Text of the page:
The Bible Book by Book
The Author. Three persons called James are mentioned in the New Testament. One of these is James, the Lord's brother (Matt. 13:55), who did not believe on Jesus until after the resurrection, Jno. 7:2-9; Mar. 3:21, 31; Acts 1:13-14. This James occupies and important place as pastor at Jerusalem, and made an important speech at the council of the Apostles, Acts 15: 13-21. He is mentioned elsewhere, in Acts, 12:17; Gal. 1:19; 2:9-12. Josephus tells us that he was stoned to death about 62 A. D. on a charge of departing from the Jewish law. This James, the Lord's brother, is supposed to be the author of this epistle.

To Whom Written. This letter was written to the Jews scattered everywhere, 1:1, and evidently to Christian Jews, 2:1. Some of them were rich, some poor, 2:1-10. They were lustful, greedy, and proud, 4:1-12, and were omitting to do the Lord's work as they should. 1:22-27.

The Epistle. The chief characteristic of style is abruptness. Change is made from one subject to another with no effort to connect them. There is, therefore, no general subject, and a lack of close connection between the points of analysis. "Faith without works is dead" flashes in every section as a sort of bond of unity. It is eloquent, stern and sincere, and has a distinct Jewish tone. It lacks the doctrinal emphasis found in Paul and states the Christian faith in terms of moral excellence and instructs them in the subject of Christian morals. It is notable for its omissions. It does not havethe resurrection or ascension and only mentions Christ's name twice.Date and Place of Writing. It was no doubt written from Jerusalem where he was pastor, but the date is much disputed. Some put it as early as A. D. 40. Others among whom is Dr. Robertson say it was written not later than A. D. 50. Still others put it about A. D. 61 or 62, just before the martyrdom of James. It is probably safe to say that it was one of the very earliest of the New Testament books.


Salutation, 1:1.

I. Proper Attitude Toward Trials. 1:2-18.

II. Proper Altitude Toward God's Word, 1:19-27 end.

III. Various Warnings. 2:1-4:12.

1. Against respect of persons, 2:1-13.

2. Against barren professions of faith, 2:14-26.

3. Against the dangers of the tongue, 3:1-12.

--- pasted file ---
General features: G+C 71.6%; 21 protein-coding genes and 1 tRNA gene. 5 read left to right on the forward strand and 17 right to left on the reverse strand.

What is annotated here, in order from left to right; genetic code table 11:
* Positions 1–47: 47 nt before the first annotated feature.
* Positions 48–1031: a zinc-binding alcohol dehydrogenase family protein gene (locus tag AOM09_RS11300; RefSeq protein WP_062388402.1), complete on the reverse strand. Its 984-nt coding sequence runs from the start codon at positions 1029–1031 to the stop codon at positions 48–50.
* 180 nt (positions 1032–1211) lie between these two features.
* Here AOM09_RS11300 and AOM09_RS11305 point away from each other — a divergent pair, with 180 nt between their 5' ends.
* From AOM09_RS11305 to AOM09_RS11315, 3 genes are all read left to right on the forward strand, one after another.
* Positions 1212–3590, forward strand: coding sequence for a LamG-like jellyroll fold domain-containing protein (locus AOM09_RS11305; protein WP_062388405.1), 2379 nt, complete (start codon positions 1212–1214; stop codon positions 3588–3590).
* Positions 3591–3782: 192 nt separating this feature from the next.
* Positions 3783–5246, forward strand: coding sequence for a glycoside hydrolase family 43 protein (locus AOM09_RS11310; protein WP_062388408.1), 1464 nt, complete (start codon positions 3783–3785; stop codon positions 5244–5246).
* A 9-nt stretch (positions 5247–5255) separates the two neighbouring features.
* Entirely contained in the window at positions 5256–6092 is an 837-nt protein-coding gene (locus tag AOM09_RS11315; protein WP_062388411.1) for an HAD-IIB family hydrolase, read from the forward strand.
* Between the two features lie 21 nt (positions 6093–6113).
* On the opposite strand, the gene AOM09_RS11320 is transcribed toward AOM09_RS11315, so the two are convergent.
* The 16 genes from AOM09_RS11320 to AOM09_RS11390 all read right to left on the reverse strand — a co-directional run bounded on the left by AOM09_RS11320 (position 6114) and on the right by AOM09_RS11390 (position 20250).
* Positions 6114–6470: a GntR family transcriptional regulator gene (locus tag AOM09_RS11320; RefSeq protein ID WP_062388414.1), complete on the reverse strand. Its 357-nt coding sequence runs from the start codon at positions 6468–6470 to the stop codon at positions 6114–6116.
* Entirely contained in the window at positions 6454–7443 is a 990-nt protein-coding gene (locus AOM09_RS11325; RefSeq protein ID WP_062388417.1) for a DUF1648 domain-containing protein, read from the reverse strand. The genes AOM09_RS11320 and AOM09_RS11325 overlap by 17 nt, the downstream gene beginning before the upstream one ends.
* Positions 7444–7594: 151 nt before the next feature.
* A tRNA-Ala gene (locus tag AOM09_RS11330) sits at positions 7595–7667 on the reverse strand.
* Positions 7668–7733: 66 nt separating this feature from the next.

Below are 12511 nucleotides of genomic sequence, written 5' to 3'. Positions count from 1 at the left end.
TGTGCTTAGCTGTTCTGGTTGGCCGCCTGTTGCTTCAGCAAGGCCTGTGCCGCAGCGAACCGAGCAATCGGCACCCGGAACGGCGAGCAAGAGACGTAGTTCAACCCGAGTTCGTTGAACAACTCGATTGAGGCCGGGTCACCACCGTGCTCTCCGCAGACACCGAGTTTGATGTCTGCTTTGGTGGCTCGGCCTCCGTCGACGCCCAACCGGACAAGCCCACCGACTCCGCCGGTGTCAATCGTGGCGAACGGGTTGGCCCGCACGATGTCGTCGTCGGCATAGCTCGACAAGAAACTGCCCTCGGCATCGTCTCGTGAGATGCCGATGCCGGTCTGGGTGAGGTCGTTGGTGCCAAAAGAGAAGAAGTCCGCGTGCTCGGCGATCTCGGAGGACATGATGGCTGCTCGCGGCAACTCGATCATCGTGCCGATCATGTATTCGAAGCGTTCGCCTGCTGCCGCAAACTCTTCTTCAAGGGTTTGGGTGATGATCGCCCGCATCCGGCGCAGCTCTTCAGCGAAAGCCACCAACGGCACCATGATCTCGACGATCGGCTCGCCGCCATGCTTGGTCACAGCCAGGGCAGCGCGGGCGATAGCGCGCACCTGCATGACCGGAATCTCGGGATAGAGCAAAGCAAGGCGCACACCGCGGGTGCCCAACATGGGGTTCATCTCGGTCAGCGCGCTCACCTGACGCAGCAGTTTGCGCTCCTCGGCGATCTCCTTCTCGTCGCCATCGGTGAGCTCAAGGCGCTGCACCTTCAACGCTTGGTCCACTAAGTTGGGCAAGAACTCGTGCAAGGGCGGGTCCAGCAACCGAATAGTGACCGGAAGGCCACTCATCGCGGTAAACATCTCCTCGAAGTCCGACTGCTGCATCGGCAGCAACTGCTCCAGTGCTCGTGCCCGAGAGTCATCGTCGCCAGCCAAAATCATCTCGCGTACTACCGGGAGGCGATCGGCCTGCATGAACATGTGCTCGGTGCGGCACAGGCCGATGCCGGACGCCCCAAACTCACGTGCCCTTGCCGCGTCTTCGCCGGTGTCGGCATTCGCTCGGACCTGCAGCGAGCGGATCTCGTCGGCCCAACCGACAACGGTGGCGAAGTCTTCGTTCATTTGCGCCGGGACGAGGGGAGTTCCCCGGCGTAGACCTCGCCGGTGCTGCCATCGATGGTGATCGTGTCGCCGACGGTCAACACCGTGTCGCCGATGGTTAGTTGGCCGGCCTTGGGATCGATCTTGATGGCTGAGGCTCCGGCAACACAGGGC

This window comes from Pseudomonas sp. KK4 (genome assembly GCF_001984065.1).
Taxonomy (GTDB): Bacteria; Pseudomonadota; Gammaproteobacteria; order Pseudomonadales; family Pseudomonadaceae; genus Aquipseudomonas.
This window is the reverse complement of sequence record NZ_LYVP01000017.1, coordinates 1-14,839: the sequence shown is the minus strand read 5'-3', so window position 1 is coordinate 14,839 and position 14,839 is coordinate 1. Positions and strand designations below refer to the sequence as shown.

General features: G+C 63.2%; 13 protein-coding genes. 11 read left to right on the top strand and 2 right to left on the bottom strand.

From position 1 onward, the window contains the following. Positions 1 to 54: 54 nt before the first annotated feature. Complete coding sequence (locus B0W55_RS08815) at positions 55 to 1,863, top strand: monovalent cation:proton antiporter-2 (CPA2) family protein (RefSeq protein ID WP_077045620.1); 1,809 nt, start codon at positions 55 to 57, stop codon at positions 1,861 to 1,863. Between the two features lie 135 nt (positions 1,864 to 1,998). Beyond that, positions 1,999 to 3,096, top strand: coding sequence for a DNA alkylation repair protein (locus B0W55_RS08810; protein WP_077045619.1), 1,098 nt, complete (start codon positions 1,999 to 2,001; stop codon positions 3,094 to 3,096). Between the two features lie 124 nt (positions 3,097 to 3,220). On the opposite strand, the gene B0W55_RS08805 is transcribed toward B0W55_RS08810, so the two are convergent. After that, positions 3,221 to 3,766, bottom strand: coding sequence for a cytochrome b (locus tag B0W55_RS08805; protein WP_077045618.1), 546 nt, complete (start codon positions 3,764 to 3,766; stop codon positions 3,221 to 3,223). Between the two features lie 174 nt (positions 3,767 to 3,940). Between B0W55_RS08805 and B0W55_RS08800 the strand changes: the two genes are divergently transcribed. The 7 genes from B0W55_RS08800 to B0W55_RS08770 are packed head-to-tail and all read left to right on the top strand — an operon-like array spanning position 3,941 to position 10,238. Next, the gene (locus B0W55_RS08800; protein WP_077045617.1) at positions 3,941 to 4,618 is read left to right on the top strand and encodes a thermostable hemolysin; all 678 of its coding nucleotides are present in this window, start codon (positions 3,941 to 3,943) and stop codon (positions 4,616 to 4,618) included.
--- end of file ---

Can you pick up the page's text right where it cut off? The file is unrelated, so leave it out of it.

4. Against false wisdom, 3:13-18.

5. Against quarrels, greed and pride. 4:1-12.

IV. Various Denunciations, 4:13-5:6.

V. Various Exhortations, 5:7-20 end.

For Study and Discussion. (1) From the following scriptures make a list of all the things James advises us not to do: 1;6, 13, 16, 22; 2:1, 14; 3:1. 10; 4:1, 11, 13; 5:9, 12. (2) From the following scriptures make a list of all the things James advises us to do; 1:2, 4, 5, 6, 9, 11, 22, 26; 2:8, 12; 3:13; 4:8. 5:7, 10, 12, 13, 16, 19. (3) Make a sketch of heavenly wisdom, showing the different things said about it, studying especially, 1:5-8 and 3:13-18. (4) Study the ethics of speech and of the tongue, 1:19-21 and 3:1-12. (5) Life's trial and temptations, 1:2-4, 12-15. (6) Make a list of ail the figures of speech, especially similes and metaphors as "a doubter is like a surge of the sea," 1:6. (7) James' rebuke of selfishness, 5:1-6. (8) The utility and power of prayer, 5:13-18.

For the Outline Study of the Bible by Books by J.B. TIDELL, A.M., D.D. Professor of Biblical Literature in Baylor University, Waco, Texas
James 1. Trials and Temptations; Be Doers of the Word, and Not Hearers Only

1. James greets the twelve tribes among the nations;
2. exhorts to rejoice in trials and temptations;
5. to ask patience of God;
13. and in our trials not to impute our weakness, or sins, to him,
19. but rather to hearken to the word, to meditate on it, and to do thereafter.
26. Otherwise men may seem, but never be, truly religious.

James 2. The Sin of Favoritism; Faith and Deeds

1. Do not regard the rich and despise the poor brothers;
13. rather we are to be loving and merciful;
14. and not to boast of faith without deeds;
17. because faith without deeds is useless;
19. as is the faith of the demons;
21. however, Abraham displayed both faith and actions;
25. as did Rahab.

James 3. Taming the Tongue; the Wisdom from above

1. We are not rashly or arrogantly to reprove others;
5. but rather to bridle the tongue, a little member,
9. but a powerful instrument of much good, and great harm.
13. The truly wise are mild and peaceable, without envy and strife.

James 4. Submit to God; Resist the Devil; the Lord's Will

1. We are to strive against covetousness;
4. intemperance;
5. pride;
11. detraction and rash judgment of others;
13. and not to be boastful of our future plans.

James 5. Misuse of Riches; Patience; The Prayer Offered in Faith

1. Rich oppressors are to fear God's vengeance.
7. We ought to be patient in afflictions, after the example of the prophets, and Job;
12. to forbear swearing;
13. to pray in adversity, to sing in prosperity;
14. to acknowledge mutually our several faults, to pray one for another;
19. and to correct a straying brother.
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